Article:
We are made and meant to shineSunday Mass Readings Podcast of Readings Video Reflections Lecturas y Comentarios Sunday Readings Bible StudyPrayer of the HoursBQ: What commandments require restitution?
Sunday Readings for Feb. 6, 2011 (5A)
By Fr. Orlando Sapuay, M.S.
In one of the high mountains of Switzerland. the villagers who lived nearby built a beautiful church with great care. But there was something strange about the church – it did not have lights! Yet every Sunday evening the people who lived on the mountain opposite the church saw something magical. The church bell would ring and the worshippers would wind their way up to the mountainside towards they church. They would enter the church and suddenly it would light up brightly. The light would come from the many lanterns that the worshippers brought along and hang on pegs set on the high walls. If only a few people came, the light would be dim. But when many people came, the church would be flooded with lights.
After the Sunday worship, the villagers would take their lantern home. For the people living on the mountain opposite the church, it was as if a stream of light poured out of the church and over to the mountainside. This was a sight to behold. But the secret of the magical light was this: God’s light was lit by tiny lanterns carried by each of the worshippers.
This is the essence of Jesus’ words in today’s gospel. True, Jesus is the light of the world. Our faith, however, makes us carriers of the light of the world. Our faith in Jesus empowers us to be light in our own ways. We become light when we begin to live for others – not just for ourselves. Light is not meant to be looked; it is not meant to be covered and treasured like some precious object. It is for people to see what is around them, so that they would be able to walk in safety.
Light, however, is of great service to people because it does not allow itself to be swallowed up by the darkness that surrounds it. Though just a tiny flicker light penetrates and overcomes the darkness. In like manner, we become light not only by doing errands and services for others. We become light when we show others that it is possible to live – without having to always go along with what everyone else wants, without always having to agree with what everyone else does.
We become light when in the midst of the world we stand up to give others a very important service – the service of example. This is what most people in the world today need: someone who would encourage them in the right path, a beacon, a living witness to gospel values.
Jesus then asks for two commitments. First, our brand of faith must open to us to service. Second, our service/ministry must be one of being – standing up, witnessing, rather than moving around and doing a lot.
Salt, the other element alluded to by Jesus, reinforces this. Salt does not exist for its own sake. No one sits down to eat salt and salt alone. Salt is a seasoning meant to be applied to something. Salt is meant for a certain important service: to put flavor to food that people eat. Hence, salt is best when it maintains its saltiness under every and any condition.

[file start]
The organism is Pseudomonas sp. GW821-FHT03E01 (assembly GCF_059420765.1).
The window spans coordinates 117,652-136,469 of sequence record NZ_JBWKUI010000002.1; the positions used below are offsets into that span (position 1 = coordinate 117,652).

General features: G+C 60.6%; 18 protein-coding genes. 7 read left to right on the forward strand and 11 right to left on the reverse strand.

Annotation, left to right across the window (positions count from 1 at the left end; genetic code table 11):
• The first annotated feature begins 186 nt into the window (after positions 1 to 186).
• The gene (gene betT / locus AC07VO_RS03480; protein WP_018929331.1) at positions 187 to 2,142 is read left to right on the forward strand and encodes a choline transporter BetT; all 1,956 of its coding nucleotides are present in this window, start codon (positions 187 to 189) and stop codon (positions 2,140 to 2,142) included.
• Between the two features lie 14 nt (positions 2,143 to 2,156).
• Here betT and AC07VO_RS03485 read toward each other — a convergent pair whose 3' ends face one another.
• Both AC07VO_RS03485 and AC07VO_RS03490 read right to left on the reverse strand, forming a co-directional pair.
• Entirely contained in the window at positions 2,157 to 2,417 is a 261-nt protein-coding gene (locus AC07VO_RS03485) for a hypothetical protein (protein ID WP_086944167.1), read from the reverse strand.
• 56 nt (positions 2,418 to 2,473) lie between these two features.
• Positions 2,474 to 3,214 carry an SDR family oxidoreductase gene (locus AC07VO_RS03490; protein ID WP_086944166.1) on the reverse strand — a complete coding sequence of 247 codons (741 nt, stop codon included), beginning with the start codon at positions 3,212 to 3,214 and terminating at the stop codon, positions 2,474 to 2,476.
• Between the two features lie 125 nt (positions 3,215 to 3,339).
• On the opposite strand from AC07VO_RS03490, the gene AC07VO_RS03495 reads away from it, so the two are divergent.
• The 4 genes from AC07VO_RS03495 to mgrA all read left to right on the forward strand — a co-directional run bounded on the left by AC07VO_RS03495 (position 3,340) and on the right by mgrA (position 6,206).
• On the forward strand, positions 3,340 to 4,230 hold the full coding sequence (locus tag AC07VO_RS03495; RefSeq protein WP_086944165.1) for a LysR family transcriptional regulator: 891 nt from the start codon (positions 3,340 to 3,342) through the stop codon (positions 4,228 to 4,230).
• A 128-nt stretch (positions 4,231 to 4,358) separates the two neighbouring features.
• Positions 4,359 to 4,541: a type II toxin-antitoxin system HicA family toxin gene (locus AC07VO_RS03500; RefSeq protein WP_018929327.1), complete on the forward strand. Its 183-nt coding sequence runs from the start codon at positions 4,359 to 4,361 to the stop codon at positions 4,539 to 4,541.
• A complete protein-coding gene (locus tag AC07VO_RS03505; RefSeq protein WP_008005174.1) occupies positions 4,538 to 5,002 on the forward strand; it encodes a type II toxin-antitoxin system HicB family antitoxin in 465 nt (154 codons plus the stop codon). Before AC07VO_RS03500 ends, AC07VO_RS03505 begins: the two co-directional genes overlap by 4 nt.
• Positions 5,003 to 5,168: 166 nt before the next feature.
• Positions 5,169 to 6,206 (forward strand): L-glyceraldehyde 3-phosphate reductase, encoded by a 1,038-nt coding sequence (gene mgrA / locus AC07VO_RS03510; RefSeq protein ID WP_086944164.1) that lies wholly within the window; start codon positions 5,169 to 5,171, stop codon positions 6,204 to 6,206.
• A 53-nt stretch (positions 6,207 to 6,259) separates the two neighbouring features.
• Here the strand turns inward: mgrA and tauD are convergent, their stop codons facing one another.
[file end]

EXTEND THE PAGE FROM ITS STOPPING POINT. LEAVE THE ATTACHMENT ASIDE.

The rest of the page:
We are made and meant to shine! Let us believe in the light of God within us. By living just and upright lives, we manifest the brightness and beauty of God. Let us always get in touch with the light of God in us. Savor the peace and tranquility of living in the light. Let it radiate in our lives and that of others.
Jesus asks little! The real power and light is He. The real seasoning that gives full flavor is He. All He wants is that we be what He has made us to be through our faith and baptism- carriers and sharers of such light and favor. However, only in His example and by the power of His spirit. If we are ever at rights with God it is not because of something we have done, but because of God’s goodness and mercy. We are not the light! It is God’s shining through us. Pride, egoism, self-serving attitudes hides the light and loses the true flavor of discipleship.
Success stories are always riddled with ambiguity and hidden compromise; they are the ego’s work. The only success story that holds any interest for us is that of Jesus – and He was a failure! On the level of ordinary wisdom, yes, He failed. “He saved others but He cannot save Himself,” the onlookers said as He died. This tremendous failure is the very revelation of God in human terms. And (to quote from Tugwell) “we who are imitators of Jesus Christ are called to be imitators of him, and so should not be at all surprised to find that one of the arts we have to learn is the sublime art of weakness.”
“When I am weak then I am strong,” wrote St. Paul (2cor 12:10). It is fatal for oneself and for others to have the wrong kind of strength. “The strong are always the same,” wrote Hemingway, “they face the truth with a bullwhip.” Such people will never be the “salt of the earth”; they may set the world on fire, but they will never be “the light of the world.”